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Acts 2:1-4 & 1 Corinthians 12:1-13
“Where is God?” “If there is a God, why won’t God help me?” These are common feelings and vocabulary that we use in our grief, anxiety and existential frustration when we can’t control life or see the possibility of any good in life in the face of traumatic health, financial, relational and work related news. Pentecost speaks to this fear that is inherent to our human condition, and penchant for believing that we’re alone, or the way in which we often abandon and leave others alone when what they most need is a hand.
The Polish sociologist Zygmunt Bauman, writes significantly about the fear we face in postmodernity, or liquid modernity: the time in which we live. Faced with innumerable, and often times unimportant, decisions we are easily overwhelmed. It’s up to us to choose from among 100 breakfast cereals, and dress for success each day, but it’s also up to us – according to our society – to create our own identity, to navigate the massive amount of choices around our consumer spending, our government, our education and our life-style. We have to choose between environmentally green and destructive, from ethically treated to highly profitable, from self-focused to other-empowering. Our tool for making such decisions is increasingly the internet where everything can be found, but it’s up to us individually to find it. In the midst of massive community and connection, it’s all so easy to feel isolated, abandoned and spiritually paralyzed.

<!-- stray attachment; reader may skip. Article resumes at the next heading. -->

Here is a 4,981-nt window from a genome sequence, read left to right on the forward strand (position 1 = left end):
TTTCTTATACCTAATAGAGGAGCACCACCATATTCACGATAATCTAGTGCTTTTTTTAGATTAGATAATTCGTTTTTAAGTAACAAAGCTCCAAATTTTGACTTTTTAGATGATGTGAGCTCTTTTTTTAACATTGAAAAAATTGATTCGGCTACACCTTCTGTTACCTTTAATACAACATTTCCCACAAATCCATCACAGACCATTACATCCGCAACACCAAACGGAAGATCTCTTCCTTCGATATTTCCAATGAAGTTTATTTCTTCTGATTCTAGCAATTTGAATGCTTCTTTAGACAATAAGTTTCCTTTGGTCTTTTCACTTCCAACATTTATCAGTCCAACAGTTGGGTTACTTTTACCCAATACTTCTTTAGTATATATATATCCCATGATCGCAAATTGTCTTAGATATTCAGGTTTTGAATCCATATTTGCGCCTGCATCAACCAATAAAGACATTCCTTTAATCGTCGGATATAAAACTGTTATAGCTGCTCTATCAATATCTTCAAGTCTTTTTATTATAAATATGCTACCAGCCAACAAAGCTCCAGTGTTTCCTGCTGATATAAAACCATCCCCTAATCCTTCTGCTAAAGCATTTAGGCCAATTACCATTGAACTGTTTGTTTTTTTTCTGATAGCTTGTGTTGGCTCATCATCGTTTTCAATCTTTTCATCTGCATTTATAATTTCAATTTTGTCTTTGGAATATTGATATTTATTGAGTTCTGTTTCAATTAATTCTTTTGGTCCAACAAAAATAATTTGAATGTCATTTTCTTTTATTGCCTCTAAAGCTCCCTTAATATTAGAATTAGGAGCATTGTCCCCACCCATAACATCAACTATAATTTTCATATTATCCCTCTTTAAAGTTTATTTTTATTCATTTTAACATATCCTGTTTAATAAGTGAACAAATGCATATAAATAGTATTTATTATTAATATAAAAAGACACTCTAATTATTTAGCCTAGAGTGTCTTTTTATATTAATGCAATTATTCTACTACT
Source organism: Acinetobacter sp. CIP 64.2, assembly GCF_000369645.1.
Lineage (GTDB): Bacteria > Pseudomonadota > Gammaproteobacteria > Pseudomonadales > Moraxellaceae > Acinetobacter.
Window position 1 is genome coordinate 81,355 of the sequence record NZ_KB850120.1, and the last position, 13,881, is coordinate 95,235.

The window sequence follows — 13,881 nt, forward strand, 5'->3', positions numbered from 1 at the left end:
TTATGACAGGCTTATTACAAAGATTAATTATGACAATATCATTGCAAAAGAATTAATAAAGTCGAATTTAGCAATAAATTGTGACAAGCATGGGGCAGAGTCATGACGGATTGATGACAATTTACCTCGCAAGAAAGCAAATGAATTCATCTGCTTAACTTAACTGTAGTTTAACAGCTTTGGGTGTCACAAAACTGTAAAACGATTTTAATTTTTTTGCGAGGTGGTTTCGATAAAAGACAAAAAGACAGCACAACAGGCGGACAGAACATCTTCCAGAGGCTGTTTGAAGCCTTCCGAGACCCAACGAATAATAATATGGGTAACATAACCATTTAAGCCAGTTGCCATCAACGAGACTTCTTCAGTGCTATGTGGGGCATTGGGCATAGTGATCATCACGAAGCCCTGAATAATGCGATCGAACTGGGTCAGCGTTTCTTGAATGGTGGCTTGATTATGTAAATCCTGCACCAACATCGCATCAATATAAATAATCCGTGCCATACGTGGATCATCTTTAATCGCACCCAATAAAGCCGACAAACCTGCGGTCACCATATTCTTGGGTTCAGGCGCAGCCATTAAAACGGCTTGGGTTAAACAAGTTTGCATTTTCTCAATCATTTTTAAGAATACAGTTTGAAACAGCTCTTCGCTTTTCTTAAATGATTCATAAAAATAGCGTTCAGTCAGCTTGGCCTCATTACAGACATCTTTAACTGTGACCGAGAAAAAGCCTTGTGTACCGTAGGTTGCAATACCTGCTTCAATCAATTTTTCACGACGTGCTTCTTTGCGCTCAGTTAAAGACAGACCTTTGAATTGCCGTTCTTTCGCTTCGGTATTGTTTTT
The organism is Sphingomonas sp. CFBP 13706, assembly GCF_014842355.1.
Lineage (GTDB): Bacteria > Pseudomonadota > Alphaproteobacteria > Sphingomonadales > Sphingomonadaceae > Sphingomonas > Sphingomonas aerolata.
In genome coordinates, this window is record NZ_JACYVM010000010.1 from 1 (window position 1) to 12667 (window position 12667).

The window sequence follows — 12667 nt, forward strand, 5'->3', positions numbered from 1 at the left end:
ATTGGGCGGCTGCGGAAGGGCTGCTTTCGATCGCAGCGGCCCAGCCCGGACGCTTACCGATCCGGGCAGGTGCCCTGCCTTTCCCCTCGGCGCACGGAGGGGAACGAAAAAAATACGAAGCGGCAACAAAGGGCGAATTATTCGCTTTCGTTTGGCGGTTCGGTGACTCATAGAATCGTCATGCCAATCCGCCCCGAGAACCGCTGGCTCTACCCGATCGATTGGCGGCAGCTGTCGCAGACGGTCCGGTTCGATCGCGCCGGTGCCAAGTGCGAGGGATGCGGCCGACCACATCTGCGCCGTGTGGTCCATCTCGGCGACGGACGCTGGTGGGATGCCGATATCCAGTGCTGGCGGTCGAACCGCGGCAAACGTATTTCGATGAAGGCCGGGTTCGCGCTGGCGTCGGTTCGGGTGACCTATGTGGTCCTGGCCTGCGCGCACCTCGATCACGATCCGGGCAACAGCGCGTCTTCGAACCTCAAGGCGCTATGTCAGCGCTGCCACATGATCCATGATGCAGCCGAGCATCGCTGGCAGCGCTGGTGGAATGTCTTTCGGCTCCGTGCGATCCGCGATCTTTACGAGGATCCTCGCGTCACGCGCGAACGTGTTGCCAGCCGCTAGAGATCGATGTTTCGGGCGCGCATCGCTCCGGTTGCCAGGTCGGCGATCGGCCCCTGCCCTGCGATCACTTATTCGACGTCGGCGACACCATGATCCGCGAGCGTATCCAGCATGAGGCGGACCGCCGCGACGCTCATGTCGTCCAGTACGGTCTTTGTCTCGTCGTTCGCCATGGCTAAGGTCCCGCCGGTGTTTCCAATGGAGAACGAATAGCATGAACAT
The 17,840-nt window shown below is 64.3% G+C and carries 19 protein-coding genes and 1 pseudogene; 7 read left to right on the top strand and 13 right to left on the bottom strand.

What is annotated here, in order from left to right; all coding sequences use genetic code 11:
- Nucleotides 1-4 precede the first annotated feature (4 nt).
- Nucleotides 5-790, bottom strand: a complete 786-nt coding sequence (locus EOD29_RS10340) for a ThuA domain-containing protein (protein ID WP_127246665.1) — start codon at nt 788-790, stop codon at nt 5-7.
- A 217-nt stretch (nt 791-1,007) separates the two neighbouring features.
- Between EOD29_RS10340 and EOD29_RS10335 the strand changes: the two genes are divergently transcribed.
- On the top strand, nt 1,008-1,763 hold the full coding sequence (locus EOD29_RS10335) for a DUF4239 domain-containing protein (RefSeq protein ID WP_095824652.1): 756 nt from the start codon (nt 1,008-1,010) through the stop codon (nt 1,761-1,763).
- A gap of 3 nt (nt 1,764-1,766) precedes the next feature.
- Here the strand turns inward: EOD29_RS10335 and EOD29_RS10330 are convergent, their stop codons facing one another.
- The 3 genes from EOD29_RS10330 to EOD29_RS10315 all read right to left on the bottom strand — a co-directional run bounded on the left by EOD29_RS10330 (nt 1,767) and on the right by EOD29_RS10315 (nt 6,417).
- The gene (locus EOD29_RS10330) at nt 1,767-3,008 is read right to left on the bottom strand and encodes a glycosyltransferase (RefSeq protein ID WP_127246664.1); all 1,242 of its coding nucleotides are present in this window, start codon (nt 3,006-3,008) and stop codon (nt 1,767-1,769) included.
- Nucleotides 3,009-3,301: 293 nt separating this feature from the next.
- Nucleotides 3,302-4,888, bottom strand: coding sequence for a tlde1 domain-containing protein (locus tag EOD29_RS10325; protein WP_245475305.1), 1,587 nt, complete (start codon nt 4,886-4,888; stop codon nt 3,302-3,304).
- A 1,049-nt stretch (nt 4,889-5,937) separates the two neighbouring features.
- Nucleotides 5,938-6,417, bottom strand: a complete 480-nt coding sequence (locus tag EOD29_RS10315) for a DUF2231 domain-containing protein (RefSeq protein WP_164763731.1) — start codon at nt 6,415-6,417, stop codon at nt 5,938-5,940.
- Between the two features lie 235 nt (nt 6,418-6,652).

Theologian Kilian McDonnell writes of the Holy Spirit as the “other hand of God.” The Spirit of God isn’t just part of the Trinity, or how we understand God. Is God’s reaching out touch to the Church and the world. It’s the goal of the Christian life to live in communion with each other (and all creation) through the Spirit of God.
It’s this promise of God’s infinitely close presence, participating solidarity and transformational love that Paul writes of in 1 Corinthians 12 (and the whole book). It’s the experience of this life-changing encounter, life-sustaining relationship and mission-giving experience that Luke tries to explain to us in this story of the birth day of the Church.
Historically, Pentecost was the annual celebration of the harvest, giving thanks to God for the fruits of the earth, a Thanksgiving Day of sorts. But God doesn’t just provide, and definitely doesn’t do it discriminately, with a desire to reinforce social divisions, injustices and inequality. Paul writes to the church in Corinth to teach them that and to elucidate that everything is given to and for the church, not to elevate us individually giving us a hand up over others, but rather so that we miraculously re-present God, empowered by the other hand of God, being the hands of God for and with each other, for and within the world.
Questions for Going Deeper: